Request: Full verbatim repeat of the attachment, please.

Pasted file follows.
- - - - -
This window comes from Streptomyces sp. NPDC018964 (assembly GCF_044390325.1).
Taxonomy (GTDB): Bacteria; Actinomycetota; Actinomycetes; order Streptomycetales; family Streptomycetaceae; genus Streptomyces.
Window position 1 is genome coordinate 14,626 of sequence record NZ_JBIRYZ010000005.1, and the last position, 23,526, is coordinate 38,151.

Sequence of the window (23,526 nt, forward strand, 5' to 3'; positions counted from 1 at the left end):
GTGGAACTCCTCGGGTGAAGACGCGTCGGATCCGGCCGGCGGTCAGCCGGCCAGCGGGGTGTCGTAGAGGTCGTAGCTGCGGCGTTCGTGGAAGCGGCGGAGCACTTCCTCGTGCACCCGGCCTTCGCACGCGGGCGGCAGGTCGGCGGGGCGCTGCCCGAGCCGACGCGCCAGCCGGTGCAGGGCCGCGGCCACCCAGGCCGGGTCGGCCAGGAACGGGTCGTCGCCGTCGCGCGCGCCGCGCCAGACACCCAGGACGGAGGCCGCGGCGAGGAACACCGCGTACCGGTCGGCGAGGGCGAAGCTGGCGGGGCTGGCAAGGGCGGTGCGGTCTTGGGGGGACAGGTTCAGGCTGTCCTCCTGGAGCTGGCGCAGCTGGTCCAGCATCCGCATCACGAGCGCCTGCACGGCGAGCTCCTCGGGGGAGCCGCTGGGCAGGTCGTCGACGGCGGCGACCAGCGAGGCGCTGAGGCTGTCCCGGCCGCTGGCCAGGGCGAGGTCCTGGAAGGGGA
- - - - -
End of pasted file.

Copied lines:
This window comes from Streptomyces sp. NPDC018964 (assembly GCF_044390325.1).
Taxonomy (GTDB): Bacteria; Actinomycetota; Actinomycetes; order Streptomycetales; family Streptomycetaceae; genus Streptomyces.
Window position 1 is genome coordinate 14,626 of sequence record NZ_JBIRYZ010000005.1, and the last position, 23,526, is coordinate 38,151.

Sequence of the window (23,526 nt, forward strand, 5' to 3'; positions counted from 1 at the left end):
GTGGAACTCCTCGGGTGAAGACGCGTCGGATCCGGCCGGCGGTCAGCCGGCCAGCGGGGTGTCGTAGAGGTCGTAGCTGCGGCGTTCGTGGAAGCGGCGGAGCACTTCCTCGTGCACCCGGCCTTCGCACGCGGGCGGCAGGTCGGCGGGGCGCTGCCCGAGCCGACGCGCCAGCCGGTGCAGGGCCGCGGCCACCCAGGCCGGGTCGGCCAGGAACGGGTCGTCGCCGTCGCGCGCGCCGCGCCAGACACCCAGGACGGAGGCCGCGGCGAGGAACACCGCGTACCGGTCGGCGAGGGCGAAGCTGGCGGGGCTGGCAAGGGCGGTGCGGTCTTGGGGGGACAGGTTCAGGCTGTCCTCCTGGAGCTGGCGCAGCTGGTCCAGCATCCGCATCACGAGCGCCTGCACGGCGAGCTCCTCGGGGGAGCCGCTGGGCAGGTCGTCGACGGCGGCGACCAGCGAGGCGCTGAGGCTGTCCCGGCCGCTGGCCAGGGCGAGGTCCTGGAAGGGGA